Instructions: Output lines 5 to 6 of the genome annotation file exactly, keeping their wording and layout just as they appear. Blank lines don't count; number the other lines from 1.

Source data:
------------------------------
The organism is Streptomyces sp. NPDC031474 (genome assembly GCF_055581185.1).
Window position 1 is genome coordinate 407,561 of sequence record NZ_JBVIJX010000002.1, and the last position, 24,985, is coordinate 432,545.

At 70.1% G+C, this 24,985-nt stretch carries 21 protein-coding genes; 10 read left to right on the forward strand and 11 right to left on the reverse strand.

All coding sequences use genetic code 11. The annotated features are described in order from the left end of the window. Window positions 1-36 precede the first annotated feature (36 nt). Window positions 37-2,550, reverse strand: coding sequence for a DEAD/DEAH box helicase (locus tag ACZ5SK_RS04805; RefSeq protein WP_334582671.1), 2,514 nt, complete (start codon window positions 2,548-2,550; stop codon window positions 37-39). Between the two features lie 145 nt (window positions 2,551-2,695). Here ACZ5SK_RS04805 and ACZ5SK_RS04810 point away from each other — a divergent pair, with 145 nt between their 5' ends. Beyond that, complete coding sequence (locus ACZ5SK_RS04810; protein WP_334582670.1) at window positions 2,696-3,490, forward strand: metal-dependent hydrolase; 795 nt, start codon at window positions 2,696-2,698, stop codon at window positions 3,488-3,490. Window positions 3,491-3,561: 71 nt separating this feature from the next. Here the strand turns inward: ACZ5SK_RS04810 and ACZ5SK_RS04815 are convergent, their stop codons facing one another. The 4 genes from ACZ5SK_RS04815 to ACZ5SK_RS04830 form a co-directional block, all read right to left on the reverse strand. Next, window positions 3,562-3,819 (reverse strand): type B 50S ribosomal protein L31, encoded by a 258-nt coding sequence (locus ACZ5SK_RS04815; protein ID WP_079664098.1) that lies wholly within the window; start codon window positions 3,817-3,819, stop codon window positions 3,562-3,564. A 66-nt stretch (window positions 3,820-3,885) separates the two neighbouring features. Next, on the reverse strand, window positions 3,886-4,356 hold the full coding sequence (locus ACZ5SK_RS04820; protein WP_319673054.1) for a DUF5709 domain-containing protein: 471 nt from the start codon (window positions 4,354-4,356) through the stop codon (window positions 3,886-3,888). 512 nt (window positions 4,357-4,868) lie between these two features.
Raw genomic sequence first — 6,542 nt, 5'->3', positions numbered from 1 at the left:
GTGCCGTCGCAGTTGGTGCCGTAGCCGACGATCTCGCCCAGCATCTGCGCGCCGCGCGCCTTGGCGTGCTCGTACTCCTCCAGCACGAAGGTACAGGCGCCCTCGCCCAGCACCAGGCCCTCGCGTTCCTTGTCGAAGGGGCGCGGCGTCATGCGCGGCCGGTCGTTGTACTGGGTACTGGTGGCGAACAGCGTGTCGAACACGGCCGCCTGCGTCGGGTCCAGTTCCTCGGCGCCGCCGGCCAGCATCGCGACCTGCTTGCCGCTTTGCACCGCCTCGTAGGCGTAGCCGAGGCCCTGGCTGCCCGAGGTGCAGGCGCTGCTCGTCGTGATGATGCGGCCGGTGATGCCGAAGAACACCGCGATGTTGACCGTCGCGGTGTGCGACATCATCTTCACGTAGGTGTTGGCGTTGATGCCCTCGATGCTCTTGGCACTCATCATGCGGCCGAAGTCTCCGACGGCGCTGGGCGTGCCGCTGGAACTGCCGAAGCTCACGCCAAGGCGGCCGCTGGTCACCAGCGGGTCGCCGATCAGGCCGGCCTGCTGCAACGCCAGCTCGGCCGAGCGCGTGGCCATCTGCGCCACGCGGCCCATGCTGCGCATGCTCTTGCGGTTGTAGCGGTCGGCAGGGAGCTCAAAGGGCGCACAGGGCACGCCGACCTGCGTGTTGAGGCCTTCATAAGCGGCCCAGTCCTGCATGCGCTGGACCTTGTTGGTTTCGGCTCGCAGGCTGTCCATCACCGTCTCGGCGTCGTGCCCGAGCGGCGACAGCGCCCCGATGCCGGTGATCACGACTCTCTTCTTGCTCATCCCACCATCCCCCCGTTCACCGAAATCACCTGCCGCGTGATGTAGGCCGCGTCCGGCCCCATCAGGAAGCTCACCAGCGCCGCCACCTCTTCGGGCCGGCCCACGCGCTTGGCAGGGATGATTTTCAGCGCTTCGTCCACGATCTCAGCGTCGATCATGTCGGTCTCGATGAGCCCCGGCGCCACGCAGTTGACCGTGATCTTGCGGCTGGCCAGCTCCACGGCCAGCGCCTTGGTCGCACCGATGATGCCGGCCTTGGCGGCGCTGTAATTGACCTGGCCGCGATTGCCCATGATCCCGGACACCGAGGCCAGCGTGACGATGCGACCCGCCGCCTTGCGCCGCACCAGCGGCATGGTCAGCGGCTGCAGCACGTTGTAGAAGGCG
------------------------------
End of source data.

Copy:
Raw genomic sequence first — 6,542 nt, 5'->3', positions numbered from 1 at the left:
GTGCCGTCGCAGTTGGTGCCGTAGCCGACGATCTCGCCCAGCATCTGCGCGCCGCGCGCCTTGGCGTGCTCGTACTCCTCCAGCACGAAGGTACAGGCGCCCTCGCCCAGCACCAGGCCCTCGCGTTCCTTGTCGAAGGGGCGCGGCGTCATGCGCGGCCGGTCGTTGTACTGGGTACTGGTGGCGAACAGCGTGTCGAACACGGCCGCCTGCGTCGGGTCCAGTTCCTCGGCGCCGCCGGCCAGCATCGCGACCTGCTTGCCGCTTTGCACCGCCTCGTAGGCGTAGCCGAGGCCCTGGCTGCCCGAGGTGCAGGCGCTGCTCGTCGTGATGATGCGGCCGGTGATGCCGAAGAACACCGCGATGTTGACCGTCGCGGTGTGCGACATCATCTTCACGTAGGTGTTGGCGTTGATGCCCTCGATGCTCTTGGCACTCATCATGCGGCCGAAGTCTCCGACGGCGCTGGGCGTGCCGCTGGAACTGCCGAAGCTCACGCCAAGGCGGCCGCTGGTCACCAGCGGGTCGCCGATCAGGCCGGCCTGCTGCAACGCCAGCTCGGCCGAGCGCGTGGCCATCTGCGCCACGCGGCCCATGCTGCGCATGCTCTTGCGGTTGTAGCGGTCGGCAGGGAGCTCAAAGGGCGCACAGGGCACGCCGACCTGCGTGTTGAGGCCTTCATAAGCGGCCCAGTCCTGCATGCGCTGGACCTTGTTGGTTTCGGCTCGCAGGCTGTCCATCACCGTCTCGGCGTCGTGCCCGAGCGGCGACAGCGCCCCGATGCCGGTGATCACGACTCTCTTCTTGCTCATCCCACCATCCCCCCGTTCACCGAAATCACCTGCCGCGTGATGTAGGCCGCGTCCGGCCCCATCAGGAAGCTCACCAGCGCCGCCACCTCTTCGGGCCGGCCCACGCGCTTGGCAGGGATGATTTTCAGCGCTTCGTCCACGATCTCAGCGTCGATCATGTCGGTCTCGATGAGCCCCGGCGCCACGCAGTTGACCGTGATCTTGCGGCTGGCCAGCTCCACGGCCAGCGCCTTGGTCGCACCGATGATGCCGGCCTTGGCGGCGCTGTAATTGACCTGGCCGCGATTGCCCATGATCCCGGACACCGAGGCCAGCGTGACGATGCGACCCGCCGCCTTGCGCCGCACCAGCGGCATGGTCAGCGGCTGCAGCACGTTGTAGAAGGCG